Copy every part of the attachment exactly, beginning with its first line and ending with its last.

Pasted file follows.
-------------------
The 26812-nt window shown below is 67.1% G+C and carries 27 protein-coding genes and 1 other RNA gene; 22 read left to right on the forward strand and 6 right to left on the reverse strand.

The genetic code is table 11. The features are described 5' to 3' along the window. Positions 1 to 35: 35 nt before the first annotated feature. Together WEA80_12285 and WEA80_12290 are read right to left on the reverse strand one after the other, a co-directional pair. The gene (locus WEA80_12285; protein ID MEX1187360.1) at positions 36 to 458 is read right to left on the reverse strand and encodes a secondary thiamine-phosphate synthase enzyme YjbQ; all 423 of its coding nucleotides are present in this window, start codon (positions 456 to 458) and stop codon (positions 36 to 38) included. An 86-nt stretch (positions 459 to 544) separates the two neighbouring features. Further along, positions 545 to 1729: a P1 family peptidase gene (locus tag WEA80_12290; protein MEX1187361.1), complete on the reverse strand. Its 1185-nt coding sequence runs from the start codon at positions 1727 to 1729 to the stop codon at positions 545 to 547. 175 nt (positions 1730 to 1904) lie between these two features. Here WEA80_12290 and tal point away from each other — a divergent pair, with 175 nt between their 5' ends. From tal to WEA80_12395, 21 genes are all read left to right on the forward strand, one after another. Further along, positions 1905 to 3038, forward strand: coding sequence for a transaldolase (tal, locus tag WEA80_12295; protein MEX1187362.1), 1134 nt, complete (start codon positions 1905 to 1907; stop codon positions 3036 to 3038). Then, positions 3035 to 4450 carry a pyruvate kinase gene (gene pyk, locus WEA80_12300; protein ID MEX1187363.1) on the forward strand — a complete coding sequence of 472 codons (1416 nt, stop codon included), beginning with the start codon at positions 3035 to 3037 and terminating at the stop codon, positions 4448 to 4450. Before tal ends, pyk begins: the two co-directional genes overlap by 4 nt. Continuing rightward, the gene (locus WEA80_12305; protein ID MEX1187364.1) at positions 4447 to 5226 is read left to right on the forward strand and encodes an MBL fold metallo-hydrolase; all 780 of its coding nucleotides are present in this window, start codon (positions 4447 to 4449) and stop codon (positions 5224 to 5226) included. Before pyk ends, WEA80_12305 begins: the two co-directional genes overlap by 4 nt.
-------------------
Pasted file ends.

The 26812-nt window shown below is 67.1% G+C and carries 27 protein-coding genes and 1 other RNA gene; 22 read left to right on the forward strand and 6 right to left on the reverse strand.

The genetic code is table 11. The features are described 5' to 3' along the window. Positions 1 to 35: 35 nt before the first annotated feature. Together WEA80_12285 and WEA80_12290 are read right to left on the reverse strand one after the other, a co-directional pair. The gene (locus WEA80_12285; protein ID MEX1187360.1) at positions 36 to 458 is read right to left on the reverse strand and encodes a secondary thiamine-phosphate synthase enzyme YjbQ; all 423 of its coding nucleotides are present in this window, start codon (positions 456 to 458) and stop codon (positions 36 to 38) included. An 86-nt stretch (positions 459 to 544) separates the two neighbouring features. Further along, positions 545 to 1729: a P1 family peptidase gene (locus tag WEA80_12290; protein MEX1187361.1), complete on the reverse strand. Its 1185-nt coding sequence runs from the start codon at positions 1727 to 1729 to the stop codon at positions 545 to 547. 175 nt (positions 1730 to 1904) lie between these two features. Here WEA80_12290 and tal point away from each other — a divergent pair, with 175 nt between their 5' ends. From tal to WEA80_12395, 21 genes are all read left to right on the forward strand, one after another. Further along, positions 1905 to 3038, forward strand: coding sequence for a transaldolase (tal, locus tag WEA80_12295; protein MEX1187362.1), 1134 nt, complete (start codon positions 1905 to 1907; stop codon positions 3036 to 3038). Then, positions 3035 to 4450 carry a pyruvate kinase gene (gene pyk, locus WEA80_12300; protein ID MEX1187363.1) on the forward strand — a complete coding sequence of 472 codons (1416 nt, stop codon included), beginning with the start codon at positions 3035 to 3037 and terminating at the stop codon, positions 4448 to 4450. Before tal ends, pyk begins: the two co-directional genes overlap by 4 nt. Continuing rightward, the gene (locus WEA80_12305; protein ID MEX1187364.1) at positions 4447 to 5226 is read left to right on the forward strand and encodes an MBL fold metallo-hydrolase; all 780 of its coding nucleotides are present in this window, start codon (positions 4447 to 4449) and stop codon (positions 5224 to 5226) included. Before pyk ends, WEA80_12305 begins: the two co-directional genes overlap by 4 nt.